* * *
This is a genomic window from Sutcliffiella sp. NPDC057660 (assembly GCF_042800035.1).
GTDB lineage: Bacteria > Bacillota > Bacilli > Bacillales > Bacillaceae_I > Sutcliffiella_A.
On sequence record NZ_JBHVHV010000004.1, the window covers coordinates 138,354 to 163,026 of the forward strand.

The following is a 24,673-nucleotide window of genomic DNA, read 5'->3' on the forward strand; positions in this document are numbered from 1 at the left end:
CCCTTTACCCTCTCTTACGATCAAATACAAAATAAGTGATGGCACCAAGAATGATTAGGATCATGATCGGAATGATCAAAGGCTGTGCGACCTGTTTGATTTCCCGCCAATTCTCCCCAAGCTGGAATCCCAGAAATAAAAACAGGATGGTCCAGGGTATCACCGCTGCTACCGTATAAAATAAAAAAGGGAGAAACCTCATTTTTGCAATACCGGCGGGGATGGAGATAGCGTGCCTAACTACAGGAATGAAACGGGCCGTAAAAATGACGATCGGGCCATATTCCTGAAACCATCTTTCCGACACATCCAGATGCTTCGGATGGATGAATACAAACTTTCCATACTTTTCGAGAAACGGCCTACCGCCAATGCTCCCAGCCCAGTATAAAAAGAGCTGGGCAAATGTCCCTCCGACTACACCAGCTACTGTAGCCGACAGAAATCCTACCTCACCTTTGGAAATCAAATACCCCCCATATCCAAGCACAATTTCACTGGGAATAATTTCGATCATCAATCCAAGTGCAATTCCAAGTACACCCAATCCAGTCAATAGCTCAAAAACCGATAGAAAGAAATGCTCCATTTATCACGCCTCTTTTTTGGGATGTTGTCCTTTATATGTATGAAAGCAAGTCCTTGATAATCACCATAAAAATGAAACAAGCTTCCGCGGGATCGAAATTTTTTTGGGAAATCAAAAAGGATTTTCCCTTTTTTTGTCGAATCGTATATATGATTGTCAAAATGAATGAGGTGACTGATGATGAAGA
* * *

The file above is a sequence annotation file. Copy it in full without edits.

This is a genomic window from Sutcliffiella sp. NPDC057660 (assembly GCF_042800035.1).
GTDB lineage: Bacteria > Bacillota > Bacilli > Bacillales > Bacillaceae_I > Sutcliffiella_A.
On sequence record NZ_JBHVHV010000004.1, the window covers coordinates 138,354 to 163,026 of the forward strand.

The following is a 24,673-nucleotide window of genomic DNA, read 5'->3' on the forward strand; positions in this document are numbered from 1 at the left end:
CCCTTTACCCTCTCTTACGATCAAATACAAAATAAGTGATGGCACCAAGAATGATTAGGATCATGATCGGAATGATCAAAGGCTGTGCGACCTGTTTGATTTCCCGCCAATTCTCCCCAAGCTGGAATCCCAGAAATAAAAACAGGATGGTCCAGGGTATCACCGCTGCTACCGTATAAAATAAAAAAGGGAGAAACCTCATTTTTGCAATACCGGCGGGGATGGAGATAGCGTGCCTAACTACAGGAATGAAACGGGCCGTAAAAATGACGATCGGGCCATATTCCTGAAACCATCTTTCCGACACATCCAGATGCTTCGGATGGATGAATACAAACTTTCCATACTTTTCGAGAAACGGCCTACCGCCAATGCTCCCAGCCCAGTATAAAAAGAGCTGGGCAAATGTCCCTCCGACTACACCAGCTACTGTAGCCGACAGAAATCCTACCTCACCTTTGGAAATCAAATACCCCCCATATCCAAGCACAATTTCACTGGGAATAATTTCGATCATCAATCCAAGTGCAATTCCAAGTACACCCAATCCAGTCAATAGCTCAAAAACCGATAGAAAGAAATGCTCCATTTATCACGCCTCTTTTTTGGGATGTTGTCCTTTATATGTATGAAAGCAAGTCCTTGATAATCACCATAAAAATGAAACAAGCTTCCGCGGGATCGAAATTTTTTTGGGAAATCAAAAAGGATTTTCCCTTTTTTTGTCGAATCGTATATATGATTGTCAAAATGAATGAGGTGACTGATGATGAAGA